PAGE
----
To really appreciate Spain, I believe you need to spend time on foot – and not only gambolling through Elysian fields. A camino is as much about the journey as it is about reaching the destination.
A few kilometres from Cabezon de la Sal in Cantabria, we enjoyed a rural mountain wander. A 10km walk with a 620m ascent in the hills outside Renedo. The area is criss-crossed with walks and generously populated with free-roaming cattle and horses, meaning that the walk required you to keep your eyes on the trail even more than the view. I am responsible for making the hills ring with the echoes of “cooee”. Just to check how wide and deep the valleys were. and there was no-one else around.
By way of contrast, a 12km urban industrial trudge from Santurzi to Bilbao in the Basque country, following the Rio de Nervion o de Bilbao. It is warehousing and wharves the whole way. Piles of rope, chain, containers and crushed rock decorated the waterfront. Weeds press ed their way through cracks in the concrete. We followed the wharves as closely as possible, stopping for a snack in a couple of small bars where the bar tender knew everybody’s names except ours. Small apartment blocks interspersed among small factories and warehousing were embodiments of drear. Laundry sagged miserably on clothes lines attached below windows. The grey rain ensured nothing would be dry. I knew the ponchos that survived the Winter Solstice storm at Stonehenge would come into their own again! A delightful lunch in a great find restaurant: off the tourist track, full of Spaniards, are you willing to wait 20 minutes? sort of place. All these things are sure fire indicators of good food and good value. The bonus was a long conversation with a charming elderly Spanish couple at the table next to us.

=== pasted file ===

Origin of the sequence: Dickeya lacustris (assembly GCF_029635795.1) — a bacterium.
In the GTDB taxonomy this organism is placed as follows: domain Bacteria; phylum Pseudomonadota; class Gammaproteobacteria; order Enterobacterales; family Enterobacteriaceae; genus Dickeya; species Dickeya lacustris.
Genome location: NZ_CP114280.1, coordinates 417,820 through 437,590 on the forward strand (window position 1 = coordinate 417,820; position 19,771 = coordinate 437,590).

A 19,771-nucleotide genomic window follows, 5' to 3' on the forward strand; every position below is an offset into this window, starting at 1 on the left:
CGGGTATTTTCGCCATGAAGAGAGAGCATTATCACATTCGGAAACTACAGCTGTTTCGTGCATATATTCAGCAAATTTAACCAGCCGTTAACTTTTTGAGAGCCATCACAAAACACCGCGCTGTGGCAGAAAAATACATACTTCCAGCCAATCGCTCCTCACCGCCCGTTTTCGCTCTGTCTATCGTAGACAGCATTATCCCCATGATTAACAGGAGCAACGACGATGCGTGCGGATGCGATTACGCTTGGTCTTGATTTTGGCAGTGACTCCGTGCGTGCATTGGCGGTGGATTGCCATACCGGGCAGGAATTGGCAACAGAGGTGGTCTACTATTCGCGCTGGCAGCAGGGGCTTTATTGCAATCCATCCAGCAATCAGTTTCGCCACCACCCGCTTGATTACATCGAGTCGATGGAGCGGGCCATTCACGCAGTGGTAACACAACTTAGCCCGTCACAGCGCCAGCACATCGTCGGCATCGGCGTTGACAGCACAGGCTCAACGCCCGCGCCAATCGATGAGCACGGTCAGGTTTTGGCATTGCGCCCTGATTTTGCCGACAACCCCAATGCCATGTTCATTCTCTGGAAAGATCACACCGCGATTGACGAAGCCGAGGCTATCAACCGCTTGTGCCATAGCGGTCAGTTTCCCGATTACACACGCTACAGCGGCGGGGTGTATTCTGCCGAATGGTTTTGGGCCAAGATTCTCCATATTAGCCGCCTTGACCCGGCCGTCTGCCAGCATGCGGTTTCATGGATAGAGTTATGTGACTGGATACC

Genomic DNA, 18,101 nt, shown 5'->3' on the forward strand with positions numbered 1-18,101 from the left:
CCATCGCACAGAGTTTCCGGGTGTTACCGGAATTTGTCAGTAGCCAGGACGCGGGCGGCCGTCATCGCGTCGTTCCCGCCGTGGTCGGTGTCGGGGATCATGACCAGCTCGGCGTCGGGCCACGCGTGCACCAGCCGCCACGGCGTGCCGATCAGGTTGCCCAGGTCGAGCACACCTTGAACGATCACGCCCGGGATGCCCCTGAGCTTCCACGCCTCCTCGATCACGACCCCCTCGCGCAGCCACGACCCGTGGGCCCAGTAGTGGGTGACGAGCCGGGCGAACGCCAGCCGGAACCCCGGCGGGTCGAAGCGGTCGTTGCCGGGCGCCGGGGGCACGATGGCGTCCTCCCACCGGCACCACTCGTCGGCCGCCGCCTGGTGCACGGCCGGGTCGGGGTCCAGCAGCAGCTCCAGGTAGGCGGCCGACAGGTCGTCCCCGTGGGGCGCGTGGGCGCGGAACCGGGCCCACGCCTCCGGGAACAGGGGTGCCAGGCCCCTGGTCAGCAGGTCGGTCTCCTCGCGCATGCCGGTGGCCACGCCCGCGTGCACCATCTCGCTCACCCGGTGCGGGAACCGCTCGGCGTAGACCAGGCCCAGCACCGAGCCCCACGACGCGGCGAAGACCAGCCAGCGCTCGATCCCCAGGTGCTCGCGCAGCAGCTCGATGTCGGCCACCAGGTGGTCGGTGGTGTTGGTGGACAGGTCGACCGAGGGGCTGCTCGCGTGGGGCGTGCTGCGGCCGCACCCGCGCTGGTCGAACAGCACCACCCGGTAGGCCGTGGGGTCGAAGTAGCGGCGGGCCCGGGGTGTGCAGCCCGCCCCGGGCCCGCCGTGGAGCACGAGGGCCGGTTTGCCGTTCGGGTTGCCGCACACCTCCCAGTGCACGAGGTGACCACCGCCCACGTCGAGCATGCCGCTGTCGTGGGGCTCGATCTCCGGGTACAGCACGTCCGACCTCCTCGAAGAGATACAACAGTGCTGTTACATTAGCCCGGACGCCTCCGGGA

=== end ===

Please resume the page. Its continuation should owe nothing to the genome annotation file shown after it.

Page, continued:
Getting to the pueblo was an adventure in itself: snow depth poles (two metres) marked the entire distance of the single vehicle road that meandered across the landscape; one pueblo parks its snow plow in the middle of its only roundabout (how’s that for an installation?); everyone had to wait for a cow to get off the road in the middle of an even tinier pueblo on the way to Cubillas (just how close can you tailgate a swinging udder?); we had to hit the brakes when a large dog launched itself off an embankment into the middle of the road – then stopped and looked at us; and – finally -what about the flock of sheep (bells ringing) that tootled through?
Yes – the place is that small. And the walk? After a hearty country lunch, climbing the church bell tower and ringing the bell – just a teeny dong (naughty me), the climb up and over ancient drystone walls and across several streams, the view across the river plain to the distant hills was spectacular.